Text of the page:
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Use of CT Angiography and CT Perfusion Imaging in the Selection of Hyperacute Stroke Patients to Undergo Emergent Carotid Endarterectomy Versus Intra-Cranial Thrombectomy
Grant R Major, Mark W. Fugate, Thomas G. Devlin, R. Kent Hutson
University of Tennessee College of Medicine Chattanooga, Chattanooga, TN

BACKGROUND - Patients with acute stroke symptoms due to carotid disease are typically not considered for emergent carotid endarterectomy (CEA) due to the risk of fatal intracranial hemorrhage secondary to reperfusion injury. Past studies have failed to show consistent benefit of early operative intervention, presumably due to a high rate of unrecognized intracranial thromboembolism. The emergence of neuro-endovascular clot retrieval has revolutionized acute stroke treatment since initial device clearance by FDA in 2004. While approximately 1 in 10 patients in the national registry undergoing emergent intracranial embolectomy required simultaneous carotid revascularization (typically angioplasty), this ratio increased to approximately 1 in 3 for patients in the southern Stroke Belt. In this setting, a small, but well defined, population of patients has emerged that present with severe acute stroke symptoms due to critical carotid stenosis or occlusion without intracranial thromboembolus. Based on the recent radiology techniques utilized by endovascular stroke specialists, this case report describes how Computed Tomography (CT), cervical and cerebral CT angiography (CTA), and CT perfusion (CTP) imaging can be used to emergently recognize stroke patients without intracranial thromboembolism who are candidates for emergent surgical carotid revascularization.
METHODS - As done routinely in all stroke patients, non-enhanced CT imaging is first performed to rule out intracranial hemorrhage and other CNS pathology that would contraindicate emergent therapy. Next, CTP is performed allowing discrimination of potentially reversible brain ischemia from irreversible brain injury. CTA of the head and neck is then performed to identify thromboembolus location in the extra-cranial carotid system, the intra-cranial circulation, or both. Based on this imaging, patients with isolated extra-cranial carotid lesions with potentially reversible brain ischemia may be identified. By correlating the patient’s symptomatology with detailed imaging data, the surgeon can best assess risk-benefit ratio and select those patients properly suited for emergent CEA.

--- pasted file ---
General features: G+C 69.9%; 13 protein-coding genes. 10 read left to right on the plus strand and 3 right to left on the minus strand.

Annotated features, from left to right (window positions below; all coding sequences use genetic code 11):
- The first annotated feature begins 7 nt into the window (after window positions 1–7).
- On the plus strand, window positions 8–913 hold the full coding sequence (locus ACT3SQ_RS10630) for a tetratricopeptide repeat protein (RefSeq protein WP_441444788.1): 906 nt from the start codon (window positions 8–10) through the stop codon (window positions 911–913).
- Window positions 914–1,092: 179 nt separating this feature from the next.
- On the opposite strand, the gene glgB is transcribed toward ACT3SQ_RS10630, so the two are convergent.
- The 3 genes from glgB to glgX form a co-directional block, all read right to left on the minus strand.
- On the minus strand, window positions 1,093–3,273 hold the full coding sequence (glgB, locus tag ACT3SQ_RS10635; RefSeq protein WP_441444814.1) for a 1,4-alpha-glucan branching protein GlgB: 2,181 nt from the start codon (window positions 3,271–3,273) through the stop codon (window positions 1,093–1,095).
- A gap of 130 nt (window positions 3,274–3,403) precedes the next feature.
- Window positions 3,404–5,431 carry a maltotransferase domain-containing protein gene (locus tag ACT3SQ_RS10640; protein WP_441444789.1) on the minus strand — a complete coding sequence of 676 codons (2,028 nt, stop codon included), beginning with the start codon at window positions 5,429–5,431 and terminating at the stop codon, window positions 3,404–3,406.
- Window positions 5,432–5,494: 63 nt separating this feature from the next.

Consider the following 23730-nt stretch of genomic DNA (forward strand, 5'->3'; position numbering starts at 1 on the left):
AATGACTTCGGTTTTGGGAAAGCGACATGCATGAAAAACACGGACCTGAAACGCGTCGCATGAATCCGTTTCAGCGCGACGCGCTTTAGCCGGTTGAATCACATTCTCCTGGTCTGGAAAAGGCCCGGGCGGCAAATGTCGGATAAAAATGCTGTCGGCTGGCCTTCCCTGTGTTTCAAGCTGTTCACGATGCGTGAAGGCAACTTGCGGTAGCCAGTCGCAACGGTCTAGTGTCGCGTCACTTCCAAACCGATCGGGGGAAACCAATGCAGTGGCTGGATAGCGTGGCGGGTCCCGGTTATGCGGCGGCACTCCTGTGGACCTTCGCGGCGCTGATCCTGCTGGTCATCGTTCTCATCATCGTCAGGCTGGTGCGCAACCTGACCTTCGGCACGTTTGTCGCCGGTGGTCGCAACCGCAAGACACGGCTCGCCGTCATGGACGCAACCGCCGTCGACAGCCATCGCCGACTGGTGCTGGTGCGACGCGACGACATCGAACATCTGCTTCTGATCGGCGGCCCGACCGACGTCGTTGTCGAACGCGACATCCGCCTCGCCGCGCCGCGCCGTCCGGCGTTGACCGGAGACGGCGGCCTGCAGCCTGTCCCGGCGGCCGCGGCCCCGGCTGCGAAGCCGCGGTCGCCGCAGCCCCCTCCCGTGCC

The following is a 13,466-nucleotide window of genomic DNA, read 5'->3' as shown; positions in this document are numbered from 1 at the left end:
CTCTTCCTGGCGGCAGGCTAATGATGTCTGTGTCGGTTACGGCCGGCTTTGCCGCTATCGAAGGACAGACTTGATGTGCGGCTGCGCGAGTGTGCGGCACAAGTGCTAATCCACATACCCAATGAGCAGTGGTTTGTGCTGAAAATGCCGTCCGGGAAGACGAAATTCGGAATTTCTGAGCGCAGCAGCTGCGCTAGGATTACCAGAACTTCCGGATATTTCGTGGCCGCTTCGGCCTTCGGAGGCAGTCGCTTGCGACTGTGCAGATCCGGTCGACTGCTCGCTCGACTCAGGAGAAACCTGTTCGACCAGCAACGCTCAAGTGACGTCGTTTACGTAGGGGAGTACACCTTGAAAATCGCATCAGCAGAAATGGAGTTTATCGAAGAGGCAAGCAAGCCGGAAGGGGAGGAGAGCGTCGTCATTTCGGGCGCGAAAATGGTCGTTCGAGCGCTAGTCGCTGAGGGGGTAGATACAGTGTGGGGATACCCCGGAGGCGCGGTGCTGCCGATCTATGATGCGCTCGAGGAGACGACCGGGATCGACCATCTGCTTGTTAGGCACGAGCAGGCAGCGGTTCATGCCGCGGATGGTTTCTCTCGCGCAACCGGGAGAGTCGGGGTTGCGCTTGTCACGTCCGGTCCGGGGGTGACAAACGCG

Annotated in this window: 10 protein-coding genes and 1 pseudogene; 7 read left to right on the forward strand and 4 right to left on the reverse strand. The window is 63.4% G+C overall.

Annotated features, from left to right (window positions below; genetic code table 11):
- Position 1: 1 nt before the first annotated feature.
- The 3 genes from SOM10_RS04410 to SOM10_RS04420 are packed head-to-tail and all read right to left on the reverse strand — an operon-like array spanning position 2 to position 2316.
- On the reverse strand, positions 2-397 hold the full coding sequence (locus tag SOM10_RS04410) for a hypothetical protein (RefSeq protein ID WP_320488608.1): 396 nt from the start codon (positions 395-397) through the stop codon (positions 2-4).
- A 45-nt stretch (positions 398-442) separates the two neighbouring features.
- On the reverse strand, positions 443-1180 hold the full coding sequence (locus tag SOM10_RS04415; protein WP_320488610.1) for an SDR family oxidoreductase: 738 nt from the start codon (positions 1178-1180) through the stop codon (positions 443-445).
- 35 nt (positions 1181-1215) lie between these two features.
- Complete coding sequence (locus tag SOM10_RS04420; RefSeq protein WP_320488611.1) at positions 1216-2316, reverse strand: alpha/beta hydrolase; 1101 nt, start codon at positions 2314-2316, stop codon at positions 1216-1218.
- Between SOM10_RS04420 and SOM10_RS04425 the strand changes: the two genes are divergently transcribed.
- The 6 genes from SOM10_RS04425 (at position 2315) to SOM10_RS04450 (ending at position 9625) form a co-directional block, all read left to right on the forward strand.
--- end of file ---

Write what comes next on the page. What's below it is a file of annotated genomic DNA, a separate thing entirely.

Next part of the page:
RESULTS - We describe a case in which emergent CEA was performed to achieve symptomatic resolution in a patient experiencing a massive stroke-in-evolution. Importantly, the utilization of CTP is illustrated to identify salvageable ischemic penumbra in this patient, thus influencing the decision to proceed with surgery. Once viable brain tissue was confirmed, the patient was immediately taken to the operative theatre for emergent CEA, and dramatic improvements were observed postoperatively.
CONCLUSIONS - We conclude that emergent CEA is indicated in select patients presenting with acute stroke-like symptoms. CTP, in conjunction with CT and CTA, helps delineate patients with salvageable brain tissue and should be used in the initial work-up of these patients. Rather than adhering to strict time frames, we advocate the utilization of CT-CTA-CTP in the diagnosis and decision-making process regarding markedly symptomatic stroke patients who are potential candidates for emergent CEA.


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